Police crackdown on fake goods sites

Ugg boots Fake items pretending to be from brands such as Ugg were found on websites

Related Stories

More than 2,500 websites selling counterfeit goods have been closed down by the City of London Police.

The sites were selling fake designer goods including Ugg boots, GHD hair straighteners, Jack Wills clothing and items from Gucci.

According to the police the websites are estimated to make tens of millions of pounds for organised criminal gangs.

The Police Intellectual Property Crime Unit (Pipcu) was set up in 2013 and focuses on crimes committed online.

DCI Andy Fyfe, head of Pipcu, said: "Behind many of these websites lies an organised crime gang funnelling off the money spent by unsuspecting customers on what they think are quality products.

"Consumers also need to be aware that by accessing websites like this they are running the risk of their personal details being compromised and being used for other fraudulent scams, as well as the exposing their computer to malicious malware."

Pipcu urges customers to use common sense when shopping online and advises that legitimate popular technology and designer items are rarely discounted.

It also suggests shoppers type web addresses directly in to a browser, rather than clicking on a link, and always check to make sure it is the correct address.

City of London Police The Police Intellectual Property Crime Unit tackles copyright crimes committed online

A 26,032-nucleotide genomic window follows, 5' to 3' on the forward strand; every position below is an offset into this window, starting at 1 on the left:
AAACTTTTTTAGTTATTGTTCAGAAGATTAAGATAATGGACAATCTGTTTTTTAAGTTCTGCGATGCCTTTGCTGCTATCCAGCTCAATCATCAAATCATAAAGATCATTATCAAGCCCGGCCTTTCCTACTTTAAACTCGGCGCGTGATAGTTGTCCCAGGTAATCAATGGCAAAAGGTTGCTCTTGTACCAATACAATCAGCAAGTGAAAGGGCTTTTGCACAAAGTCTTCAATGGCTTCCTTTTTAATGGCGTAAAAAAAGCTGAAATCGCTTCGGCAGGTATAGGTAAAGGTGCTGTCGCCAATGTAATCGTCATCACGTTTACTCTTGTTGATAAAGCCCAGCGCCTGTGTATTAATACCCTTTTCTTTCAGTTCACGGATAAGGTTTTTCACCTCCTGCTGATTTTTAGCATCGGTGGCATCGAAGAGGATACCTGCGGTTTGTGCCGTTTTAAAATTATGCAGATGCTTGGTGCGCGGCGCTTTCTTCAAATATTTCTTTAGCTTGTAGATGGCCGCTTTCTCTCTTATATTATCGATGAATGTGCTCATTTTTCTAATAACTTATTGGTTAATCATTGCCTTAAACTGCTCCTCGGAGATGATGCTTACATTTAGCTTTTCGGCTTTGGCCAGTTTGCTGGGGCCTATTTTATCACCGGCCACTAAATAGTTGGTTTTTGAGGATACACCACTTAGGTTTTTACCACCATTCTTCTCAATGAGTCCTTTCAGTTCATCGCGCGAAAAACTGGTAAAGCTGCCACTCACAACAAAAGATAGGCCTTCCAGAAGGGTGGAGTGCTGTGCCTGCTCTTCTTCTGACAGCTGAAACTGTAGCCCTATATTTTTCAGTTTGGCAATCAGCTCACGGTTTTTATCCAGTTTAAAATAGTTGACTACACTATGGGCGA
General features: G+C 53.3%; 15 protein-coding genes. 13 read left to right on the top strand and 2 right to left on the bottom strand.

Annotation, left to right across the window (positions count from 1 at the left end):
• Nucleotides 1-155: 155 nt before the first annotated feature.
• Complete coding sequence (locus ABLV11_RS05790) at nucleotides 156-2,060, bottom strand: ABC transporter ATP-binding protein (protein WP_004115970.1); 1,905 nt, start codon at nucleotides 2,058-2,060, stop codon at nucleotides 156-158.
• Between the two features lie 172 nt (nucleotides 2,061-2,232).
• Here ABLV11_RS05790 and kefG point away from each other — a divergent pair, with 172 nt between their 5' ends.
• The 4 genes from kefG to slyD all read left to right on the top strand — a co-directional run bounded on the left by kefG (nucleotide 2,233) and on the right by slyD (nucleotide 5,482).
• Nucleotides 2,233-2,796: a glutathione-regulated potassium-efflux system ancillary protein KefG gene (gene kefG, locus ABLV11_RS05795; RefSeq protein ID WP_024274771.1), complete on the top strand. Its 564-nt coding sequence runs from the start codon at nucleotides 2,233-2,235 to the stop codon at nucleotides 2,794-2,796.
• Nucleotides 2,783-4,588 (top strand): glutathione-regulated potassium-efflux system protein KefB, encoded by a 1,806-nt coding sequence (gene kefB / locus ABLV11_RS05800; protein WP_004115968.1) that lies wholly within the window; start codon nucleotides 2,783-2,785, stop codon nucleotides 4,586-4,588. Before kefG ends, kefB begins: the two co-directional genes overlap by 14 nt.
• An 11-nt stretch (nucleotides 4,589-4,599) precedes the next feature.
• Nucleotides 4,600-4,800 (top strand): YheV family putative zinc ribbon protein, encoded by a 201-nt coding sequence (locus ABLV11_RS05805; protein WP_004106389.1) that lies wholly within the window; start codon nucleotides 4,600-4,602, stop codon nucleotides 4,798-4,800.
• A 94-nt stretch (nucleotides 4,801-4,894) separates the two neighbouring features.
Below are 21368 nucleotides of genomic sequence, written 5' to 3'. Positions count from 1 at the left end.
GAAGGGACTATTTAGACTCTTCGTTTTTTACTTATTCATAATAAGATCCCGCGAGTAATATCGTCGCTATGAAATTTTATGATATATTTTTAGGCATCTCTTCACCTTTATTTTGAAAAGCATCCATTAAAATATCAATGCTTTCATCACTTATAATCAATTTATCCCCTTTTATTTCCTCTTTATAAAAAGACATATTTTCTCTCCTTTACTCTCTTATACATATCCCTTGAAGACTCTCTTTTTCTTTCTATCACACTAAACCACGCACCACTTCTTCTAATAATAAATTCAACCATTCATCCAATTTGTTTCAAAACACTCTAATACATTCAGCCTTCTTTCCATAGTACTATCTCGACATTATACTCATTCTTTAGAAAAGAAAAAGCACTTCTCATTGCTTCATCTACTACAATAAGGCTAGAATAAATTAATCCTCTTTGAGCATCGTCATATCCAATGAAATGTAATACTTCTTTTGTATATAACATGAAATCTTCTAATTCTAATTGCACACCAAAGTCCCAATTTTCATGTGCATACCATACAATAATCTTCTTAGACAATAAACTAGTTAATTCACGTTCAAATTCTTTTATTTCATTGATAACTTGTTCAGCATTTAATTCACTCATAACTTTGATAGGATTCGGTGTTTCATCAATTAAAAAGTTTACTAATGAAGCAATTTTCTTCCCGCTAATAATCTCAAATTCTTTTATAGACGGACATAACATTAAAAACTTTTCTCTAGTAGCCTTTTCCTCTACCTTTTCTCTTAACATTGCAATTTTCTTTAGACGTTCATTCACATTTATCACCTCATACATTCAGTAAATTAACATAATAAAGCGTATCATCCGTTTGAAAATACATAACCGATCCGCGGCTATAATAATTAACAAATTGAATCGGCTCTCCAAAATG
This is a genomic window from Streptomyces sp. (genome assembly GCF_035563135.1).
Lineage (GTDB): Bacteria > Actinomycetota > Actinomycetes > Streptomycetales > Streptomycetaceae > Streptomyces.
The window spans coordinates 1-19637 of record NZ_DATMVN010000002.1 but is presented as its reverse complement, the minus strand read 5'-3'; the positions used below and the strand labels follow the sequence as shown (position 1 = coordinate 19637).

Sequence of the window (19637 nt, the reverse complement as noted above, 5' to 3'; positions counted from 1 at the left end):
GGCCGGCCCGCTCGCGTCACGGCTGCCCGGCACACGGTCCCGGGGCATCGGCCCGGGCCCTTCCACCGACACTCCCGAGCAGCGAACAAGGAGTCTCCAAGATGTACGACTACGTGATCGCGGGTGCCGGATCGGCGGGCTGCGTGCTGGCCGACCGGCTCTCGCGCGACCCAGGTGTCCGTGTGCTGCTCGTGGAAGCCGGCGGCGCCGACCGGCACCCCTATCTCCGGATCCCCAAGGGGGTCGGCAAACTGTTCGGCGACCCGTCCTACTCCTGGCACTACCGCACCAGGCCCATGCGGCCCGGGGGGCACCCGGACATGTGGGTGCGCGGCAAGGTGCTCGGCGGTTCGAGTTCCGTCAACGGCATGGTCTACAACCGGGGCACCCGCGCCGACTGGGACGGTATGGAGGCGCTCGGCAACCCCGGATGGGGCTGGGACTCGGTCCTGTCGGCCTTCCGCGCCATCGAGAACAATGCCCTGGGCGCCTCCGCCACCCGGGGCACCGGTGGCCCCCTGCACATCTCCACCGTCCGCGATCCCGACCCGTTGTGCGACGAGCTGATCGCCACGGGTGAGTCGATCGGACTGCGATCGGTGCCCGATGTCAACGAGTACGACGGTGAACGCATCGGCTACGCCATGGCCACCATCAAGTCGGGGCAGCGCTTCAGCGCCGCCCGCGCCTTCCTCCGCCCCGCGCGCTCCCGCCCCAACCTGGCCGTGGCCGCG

Customers should check that the web address starts with "https", which indicates any payment would be secure, and should never enter their Pin code, the advice suggests.

The police unit works with brands to identify websites selling fakes. If the brand confirms that a site is selling counterfeit goods, a request is passed to the body responsible for registering domain name addresses to suspend the site.

Jeweller Thomas Sabo is one company who worked with Pipcu.

"This initiative sets a massive strike against fraudulent sellers and ensures consumer protection as well as protection of the UK economy itself," said brand protection manager, Daniela Suss.

Pipcu has also worked with Europol and US authorities in the past in a worldwide operation to reduce online intellectual property crime.

As well as targeting sites that sell counterfeit goods, Pipcu has previously clamped down on websites illegally hosting copyrighted content.

The operators of sites thought to be breaking the law were contacted by the police and asked to remove the content. Those that did not reply had their details passed to domain name registrars also with a request for the site to be suspended.

Pipcu is funded by the Intellectual Property Office, which is part of the Department for Business, Innovation and Skills.

More on This Story

Related Stories

The BBC is not responsible for the content of external Internet sites

More Technology stories

RSS

Features & Analysis

BBC Future

(Thinkstock)

How to avoid movie flops

Tricks to predict true audience reactions Read more...

Programmes

  • St John's, CanadaThe Travel Show Watch

    It’s a ships’ symphony – listen to these freighters in Canada play music with their horns

BBC © 2014 The BBC is not responsible for the content of external sites. Read more.

This page is best viewed in an up-to-date web browser with style sheets (CSS) enabled. While you will be able to view the content of this page in your current browser, you will not be able to get the full visual experience. Please consider upgrading your browser software or enabling style sheets (CSS) if you are able to do so.